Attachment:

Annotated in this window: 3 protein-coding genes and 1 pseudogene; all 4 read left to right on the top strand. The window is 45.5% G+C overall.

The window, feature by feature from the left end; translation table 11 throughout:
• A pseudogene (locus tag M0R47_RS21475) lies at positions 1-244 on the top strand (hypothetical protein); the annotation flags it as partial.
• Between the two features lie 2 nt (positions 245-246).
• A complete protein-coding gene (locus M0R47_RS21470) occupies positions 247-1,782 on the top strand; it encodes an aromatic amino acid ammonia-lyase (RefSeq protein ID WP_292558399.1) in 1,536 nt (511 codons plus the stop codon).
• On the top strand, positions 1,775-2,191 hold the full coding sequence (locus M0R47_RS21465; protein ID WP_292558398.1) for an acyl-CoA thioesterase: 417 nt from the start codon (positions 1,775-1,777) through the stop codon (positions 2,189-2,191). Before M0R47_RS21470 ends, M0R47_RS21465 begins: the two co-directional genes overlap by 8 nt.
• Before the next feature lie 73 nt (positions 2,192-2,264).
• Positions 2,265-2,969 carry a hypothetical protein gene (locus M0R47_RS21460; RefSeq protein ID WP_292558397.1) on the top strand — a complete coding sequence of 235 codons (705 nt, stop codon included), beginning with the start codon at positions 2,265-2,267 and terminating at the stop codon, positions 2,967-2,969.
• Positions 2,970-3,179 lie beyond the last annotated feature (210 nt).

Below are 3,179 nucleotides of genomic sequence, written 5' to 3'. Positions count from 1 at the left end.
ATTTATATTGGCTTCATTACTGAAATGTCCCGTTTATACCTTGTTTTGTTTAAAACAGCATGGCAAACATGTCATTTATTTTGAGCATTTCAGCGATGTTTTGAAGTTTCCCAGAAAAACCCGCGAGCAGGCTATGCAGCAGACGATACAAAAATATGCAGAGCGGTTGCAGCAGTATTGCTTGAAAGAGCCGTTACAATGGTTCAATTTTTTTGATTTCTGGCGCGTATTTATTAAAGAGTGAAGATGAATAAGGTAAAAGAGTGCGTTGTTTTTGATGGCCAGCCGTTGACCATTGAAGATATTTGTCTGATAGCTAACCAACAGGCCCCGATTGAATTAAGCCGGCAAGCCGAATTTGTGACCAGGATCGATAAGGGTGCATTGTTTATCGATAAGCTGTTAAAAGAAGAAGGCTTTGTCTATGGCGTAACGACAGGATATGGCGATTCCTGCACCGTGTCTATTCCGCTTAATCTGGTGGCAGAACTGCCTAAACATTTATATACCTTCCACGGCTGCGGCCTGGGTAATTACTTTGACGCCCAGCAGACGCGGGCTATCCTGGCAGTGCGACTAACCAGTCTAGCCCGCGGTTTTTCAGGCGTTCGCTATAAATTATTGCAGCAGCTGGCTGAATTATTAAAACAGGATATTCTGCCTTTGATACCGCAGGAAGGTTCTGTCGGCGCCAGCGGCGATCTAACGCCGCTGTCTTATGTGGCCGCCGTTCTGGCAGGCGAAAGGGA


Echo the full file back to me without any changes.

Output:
Annotated in this window: 3 protein-coding genes and 1 pseudogene; all 4 read left to right on the top strand. The window is 45.5% G+C overall.

The window, feature by feature from the left end; translation table 11 throughout:
• A pseudogene (locus tag M0R47_RS21475) lies at positions 1-244 on the top strand (hypothetical protein); the annotation flags it as partial.
• Between the two features lie 2 nt (positions 245-246).
• A complete protein-coding gene (locus M0R47_RS21470) occupies positions 247-1,782 on the top strand; it encodes an aromatic amino acid ammonia-lyase (RefSeq protein ID WP_292558399.1) in 1,536 nt (511 codons plus the stop codon).
• On the top strand, positions 1,775-2,191 hold the full coding sequence (locus M0R47_RS21465; protein ID WP_292558398.1) for an acyl-CoA thioesterase: 417 nt from the start codon (positions 1,775-1,777) through the stop codon (positions 2,189-2,191). Before M0R47_RS21470 ends, M0R47_RS21465 begins: the two co-directional genes overlap by 8 nt.
• Before the next feature lie 73 nt (positions 2,192-2,264).
• Positions 2,265-2,969 carry a hypothetical protein gene (locus M0R47_RS21460; RefSeq protein ID WP_292558397.1) on the top strand — a complete coding sequence of 235 codons (705 nt, stop codon included), beginning with the start codon at positions 2,265-2,267 and terminating at the stop codon, positions 2,967-2,969.
• Positions 2,970-3,179 lie beyond the last annotated feature (210 nt).

Below are 3,179 nucleotides of genomic sequence, written 5' to 3'. Positions count from 1 at the left end.
ATTTATATTGGCTTCATTACTGAAATGTCCCGTTTATACCTTGTTTTGTTTAAAACAGCATGGCAAACATGTCATTTATTTTGAGCATTTCAGCGATGTTTTGAAGTTTCCCAGAAAAACCCGCGAGCAGGCTATGCAGCAGACGATACAAAAATATGCAGAGCGGTTGCAGCAGTATTGCTTGAAAGAGCCGTTACAATGGTTCAATTTTTTTGATTTCTGGCGCGTATTTATTAAAGAGTGAAGATGAATAAGGTAAAAGAGTGCGTTGTTTTTGATGGCCAGCCGTTGACCATTGAAGATATTTGTCTGATAGCTAACCAACAGGCCCCGATTGAATTAAGCCGGCAAGCCGAATTTGTGACCAGGATCGATAAGGGTGCATTGTTTATCGATAAGCTGTTAAAAGAAGAAGGCTTTGTCTATGGCGTAACGACAGGATATGGCGATTCCTGCACCGTGTCTATTCCGCTTAATCTGGTGGCAGAACTGCCTAAACATTTATATACCTTCCACGGCTGCGGCCTGGGTAATTACTTTGACGCCCAGCAGACGCGGGCTATCCTGGCAGTGCGACTAACCAGTCTAGCCCGCGGTTTTTCAGGCGTTCGCTATAAATTATTGCAGCAGCTGGCTGAATTATTAAAACAGGATATTCTGCCTTTGATACCGCAGGAAGGTTCTGTCGGCGCCAGCGGCGATCTAACGCCGCTGTCTTATGTGGCCGCCGTTCTGGCAGGCGAAAGGGA